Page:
- 8. LeRoy PJ, Hunter JJ, Hoar KM, Burke KE, Shinde V, Ruan J, et al. (2007) Localization of human TACC3 to mitotic spindles is mediated by phosphorylation on Ser558 by Aurora A: a novel pharmacodynamic method for measuring Aurora A activity. Cancer Res 67: 5362–5370. pmid:17545617
- 9. Royle SJ (2012) The role of clathrin in mitotic spindle organisation. J Cell Sci 125: 19–28. pmid:22294613
- 10. Kinoshita K, Noetzel TL, Pelletier L, Mechtler K, Drechsel DN, Schwager A, et al. (2005) Aurora A phosphorylation of TACC3/maskin is required for centrosome-dependent microtubule assembly in mitosis. J Cell Biol 170: 1047–1055. pmid:16172205
- 11. Brunet S, Dumont J, Lee KW, Kinoshita K, Hikal P, Gruss OJ, et al. (2008) Meiotic regulation of TPX2 protein levels governs cell cycle progression in mouse oocytes. PLoS One 3: e3338. pmid:18833336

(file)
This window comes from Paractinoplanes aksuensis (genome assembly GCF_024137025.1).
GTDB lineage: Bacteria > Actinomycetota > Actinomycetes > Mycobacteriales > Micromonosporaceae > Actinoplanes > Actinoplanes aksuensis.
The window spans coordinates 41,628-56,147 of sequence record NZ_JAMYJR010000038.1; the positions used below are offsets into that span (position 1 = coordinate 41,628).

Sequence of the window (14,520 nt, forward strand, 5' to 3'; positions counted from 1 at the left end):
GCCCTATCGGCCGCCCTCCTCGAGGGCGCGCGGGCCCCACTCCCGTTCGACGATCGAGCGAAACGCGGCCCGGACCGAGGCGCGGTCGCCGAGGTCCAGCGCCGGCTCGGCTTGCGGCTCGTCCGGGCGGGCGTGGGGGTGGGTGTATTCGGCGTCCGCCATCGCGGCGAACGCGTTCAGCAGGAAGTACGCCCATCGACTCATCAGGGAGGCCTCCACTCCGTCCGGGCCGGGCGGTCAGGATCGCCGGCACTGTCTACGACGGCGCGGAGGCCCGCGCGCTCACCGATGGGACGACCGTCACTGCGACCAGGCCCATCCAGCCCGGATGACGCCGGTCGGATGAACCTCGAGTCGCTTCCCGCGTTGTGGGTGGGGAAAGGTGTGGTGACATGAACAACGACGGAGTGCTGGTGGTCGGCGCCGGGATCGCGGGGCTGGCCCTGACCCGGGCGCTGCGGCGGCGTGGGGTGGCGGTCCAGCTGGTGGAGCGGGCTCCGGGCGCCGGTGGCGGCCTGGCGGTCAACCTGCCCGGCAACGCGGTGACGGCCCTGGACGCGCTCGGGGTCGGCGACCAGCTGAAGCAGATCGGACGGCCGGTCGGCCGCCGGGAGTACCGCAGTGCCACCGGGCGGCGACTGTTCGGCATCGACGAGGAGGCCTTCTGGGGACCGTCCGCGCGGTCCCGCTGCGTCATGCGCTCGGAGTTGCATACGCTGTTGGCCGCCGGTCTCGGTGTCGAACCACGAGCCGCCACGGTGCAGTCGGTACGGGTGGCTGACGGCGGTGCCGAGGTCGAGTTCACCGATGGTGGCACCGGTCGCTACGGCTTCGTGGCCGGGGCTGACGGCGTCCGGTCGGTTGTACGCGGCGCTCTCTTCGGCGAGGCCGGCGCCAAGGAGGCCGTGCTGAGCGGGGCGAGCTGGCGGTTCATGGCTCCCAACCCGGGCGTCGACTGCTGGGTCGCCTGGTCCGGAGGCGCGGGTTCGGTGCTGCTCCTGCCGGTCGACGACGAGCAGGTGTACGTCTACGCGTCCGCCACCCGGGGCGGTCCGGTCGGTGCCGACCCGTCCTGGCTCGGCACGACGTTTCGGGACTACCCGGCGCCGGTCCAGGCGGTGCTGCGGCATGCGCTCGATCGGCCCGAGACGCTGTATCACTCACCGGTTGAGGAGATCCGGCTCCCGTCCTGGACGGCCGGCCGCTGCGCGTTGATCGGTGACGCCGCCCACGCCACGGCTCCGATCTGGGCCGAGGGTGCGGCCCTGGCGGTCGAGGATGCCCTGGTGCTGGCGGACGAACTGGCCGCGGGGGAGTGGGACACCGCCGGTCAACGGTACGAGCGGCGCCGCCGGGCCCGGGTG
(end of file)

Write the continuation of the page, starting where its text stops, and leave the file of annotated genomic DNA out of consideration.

- 12. Gruss OJ, Wittmann M, Yokoyama H, Pepperkok R, Kufer T, Silljé H, et al. (2002) Chromosome-induced microtubule assembly mediated by TPX2 is required for spindle formation in HeLa cells. Nat Cell Biol 4: 871–879. pmid:12389033
- 13. Peset I, Vernos I (2008) The TACC proteins: TACC-ling microtubule dynamics and centrosome function. Trends Cell Biol 18: 379–388. pmid:18656360
- 14. Raff JW (2002) Centrosomes and cancer: lessons from a TACC. Trends Cell Biol 12: 222–225. pmid:12062169
- 15. Kimura M (1997) Cell Cycle-dependent Expression and Spindle Pole Localization of a Novel Human Protein Kinase, Aik, Related to Aurora of Drosophila and Yeast Ipl1. J Biol Chem 272: 13766–13771. pmid:9153231
- 16. Yao L-J, Zhong Z-S, Zhang L-S, Chen D-Y, Schatten H, Sun QY (2004) Aurora-A is a critical regulator of microtubule assembly and nuclear activity in mouse oocytes, fertilized eggs, and early embryos. Biol Reprod 70: 1392–1399. pmid:14695913